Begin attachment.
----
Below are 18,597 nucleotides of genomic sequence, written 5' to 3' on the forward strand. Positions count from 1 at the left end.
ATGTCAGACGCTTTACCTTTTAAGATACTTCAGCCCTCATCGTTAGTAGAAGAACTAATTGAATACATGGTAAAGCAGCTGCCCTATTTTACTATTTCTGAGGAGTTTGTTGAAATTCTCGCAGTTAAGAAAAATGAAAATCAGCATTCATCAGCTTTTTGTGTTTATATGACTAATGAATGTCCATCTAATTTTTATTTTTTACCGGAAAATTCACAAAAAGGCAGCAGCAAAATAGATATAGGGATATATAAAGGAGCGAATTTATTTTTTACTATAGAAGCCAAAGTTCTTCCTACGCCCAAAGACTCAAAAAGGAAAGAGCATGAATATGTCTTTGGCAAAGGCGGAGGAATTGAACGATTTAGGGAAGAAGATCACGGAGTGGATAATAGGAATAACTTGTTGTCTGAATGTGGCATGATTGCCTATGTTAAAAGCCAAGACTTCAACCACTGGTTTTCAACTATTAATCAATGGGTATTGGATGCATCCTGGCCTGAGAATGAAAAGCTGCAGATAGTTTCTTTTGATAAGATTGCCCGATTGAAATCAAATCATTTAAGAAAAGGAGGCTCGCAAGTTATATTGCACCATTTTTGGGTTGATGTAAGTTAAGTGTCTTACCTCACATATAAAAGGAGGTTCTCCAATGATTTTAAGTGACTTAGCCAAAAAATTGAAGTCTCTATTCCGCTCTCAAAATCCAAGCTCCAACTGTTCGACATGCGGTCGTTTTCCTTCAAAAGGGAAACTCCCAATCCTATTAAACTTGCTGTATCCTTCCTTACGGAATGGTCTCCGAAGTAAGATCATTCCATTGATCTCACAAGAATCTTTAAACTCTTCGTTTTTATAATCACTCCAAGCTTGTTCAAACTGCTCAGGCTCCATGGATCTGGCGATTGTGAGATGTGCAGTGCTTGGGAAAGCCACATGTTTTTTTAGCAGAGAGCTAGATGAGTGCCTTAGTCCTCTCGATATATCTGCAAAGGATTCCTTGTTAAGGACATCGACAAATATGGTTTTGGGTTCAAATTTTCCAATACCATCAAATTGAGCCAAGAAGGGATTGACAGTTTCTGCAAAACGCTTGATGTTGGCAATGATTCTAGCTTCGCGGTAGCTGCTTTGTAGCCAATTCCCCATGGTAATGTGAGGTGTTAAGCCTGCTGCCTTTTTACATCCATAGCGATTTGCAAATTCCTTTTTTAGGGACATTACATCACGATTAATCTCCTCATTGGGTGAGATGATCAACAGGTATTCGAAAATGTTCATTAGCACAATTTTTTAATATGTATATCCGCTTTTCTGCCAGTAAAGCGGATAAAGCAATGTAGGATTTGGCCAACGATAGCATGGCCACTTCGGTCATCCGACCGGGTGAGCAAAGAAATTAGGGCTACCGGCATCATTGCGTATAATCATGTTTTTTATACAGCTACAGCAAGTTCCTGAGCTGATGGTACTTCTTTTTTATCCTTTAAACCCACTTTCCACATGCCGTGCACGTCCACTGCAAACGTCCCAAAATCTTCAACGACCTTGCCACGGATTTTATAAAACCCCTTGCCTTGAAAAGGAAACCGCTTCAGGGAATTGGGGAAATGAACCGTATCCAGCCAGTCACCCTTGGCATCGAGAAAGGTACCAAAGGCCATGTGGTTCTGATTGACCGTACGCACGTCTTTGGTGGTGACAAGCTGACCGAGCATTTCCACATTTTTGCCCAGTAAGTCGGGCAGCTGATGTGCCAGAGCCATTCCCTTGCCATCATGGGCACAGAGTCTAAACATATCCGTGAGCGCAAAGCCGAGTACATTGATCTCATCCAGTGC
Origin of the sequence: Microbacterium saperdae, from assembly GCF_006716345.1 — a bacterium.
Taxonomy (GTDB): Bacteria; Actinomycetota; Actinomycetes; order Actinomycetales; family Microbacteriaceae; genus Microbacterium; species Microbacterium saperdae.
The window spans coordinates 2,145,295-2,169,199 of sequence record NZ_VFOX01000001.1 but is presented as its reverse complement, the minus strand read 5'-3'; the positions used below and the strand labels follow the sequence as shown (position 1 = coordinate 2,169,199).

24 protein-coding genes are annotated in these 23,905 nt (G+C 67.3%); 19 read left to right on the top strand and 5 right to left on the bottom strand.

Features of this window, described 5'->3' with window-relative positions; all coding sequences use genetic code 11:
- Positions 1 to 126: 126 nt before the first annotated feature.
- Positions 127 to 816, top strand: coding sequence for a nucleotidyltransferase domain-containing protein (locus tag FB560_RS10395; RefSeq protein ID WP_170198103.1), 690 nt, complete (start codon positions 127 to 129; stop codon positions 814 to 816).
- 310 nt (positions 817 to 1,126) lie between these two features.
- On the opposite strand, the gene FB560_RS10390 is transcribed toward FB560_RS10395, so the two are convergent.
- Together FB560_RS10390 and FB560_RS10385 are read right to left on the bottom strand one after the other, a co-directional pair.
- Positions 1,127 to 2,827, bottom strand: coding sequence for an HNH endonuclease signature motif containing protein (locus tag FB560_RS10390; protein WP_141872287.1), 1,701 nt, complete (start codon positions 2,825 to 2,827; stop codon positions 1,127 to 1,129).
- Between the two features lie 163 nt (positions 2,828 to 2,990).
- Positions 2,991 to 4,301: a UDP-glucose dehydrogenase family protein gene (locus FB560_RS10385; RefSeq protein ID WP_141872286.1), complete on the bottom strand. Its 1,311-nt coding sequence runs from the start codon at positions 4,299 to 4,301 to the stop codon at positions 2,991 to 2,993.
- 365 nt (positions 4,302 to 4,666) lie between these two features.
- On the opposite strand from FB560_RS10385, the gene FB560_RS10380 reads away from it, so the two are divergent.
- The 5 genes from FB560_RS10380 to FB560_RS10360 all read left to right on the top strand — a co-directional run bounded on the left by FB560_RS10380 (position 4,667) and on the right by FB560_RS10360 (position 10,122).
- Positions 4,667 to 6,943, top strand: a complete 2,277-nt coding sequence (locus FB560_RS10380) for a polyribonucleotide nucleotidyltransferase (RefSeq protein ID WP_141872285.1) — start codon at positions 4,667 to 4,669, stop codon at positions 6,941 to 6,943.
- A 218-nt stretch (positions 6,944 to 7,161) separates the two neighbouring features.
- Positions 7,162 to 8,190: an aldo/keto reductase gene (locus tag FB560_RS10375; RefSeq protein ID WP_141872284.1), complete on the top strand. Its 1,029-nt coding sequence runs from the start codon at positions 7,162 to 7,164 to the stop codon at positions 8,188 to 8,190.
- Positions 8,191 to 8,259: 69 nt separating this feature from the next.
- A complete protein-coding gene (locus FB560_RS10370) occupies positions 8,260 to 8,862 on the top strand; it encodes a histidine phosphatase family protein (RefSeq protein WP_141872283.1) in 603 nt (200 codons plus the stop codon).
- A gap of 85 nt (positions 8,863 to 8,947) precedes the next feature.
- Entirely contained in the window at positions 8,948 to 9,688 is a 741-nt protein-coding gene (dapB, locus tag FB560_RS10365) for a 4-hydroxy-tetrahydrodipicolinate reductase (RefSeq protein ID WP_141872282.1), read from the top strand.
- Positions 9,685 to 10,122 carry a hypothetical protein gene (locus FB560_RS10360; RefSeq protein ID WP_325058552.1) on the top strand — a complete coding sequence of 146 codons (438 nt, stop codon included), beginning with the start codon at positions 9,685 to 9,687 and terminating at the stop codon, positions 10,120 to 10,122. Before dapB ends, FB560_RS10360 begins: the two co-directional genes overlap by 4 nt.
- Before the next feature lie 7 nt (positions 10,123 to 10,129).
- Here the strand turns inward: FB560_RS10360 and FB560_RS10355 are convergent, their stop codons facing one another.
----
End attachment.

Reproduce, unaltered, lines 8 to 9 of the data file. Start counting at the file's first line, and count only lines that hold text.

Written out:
- Positions 1 to 126: 126 nt before the first annotated feature.
- Positions 127 to 816, top strand: coding sequence for a nucleotidyltransferase domain-containing protein (locus tag FB560_RS10395; RefSeq protein ID WP_170198103.1), 690 nt, complete (start codon positions 127 to 129; stop codon positions 814 to 816).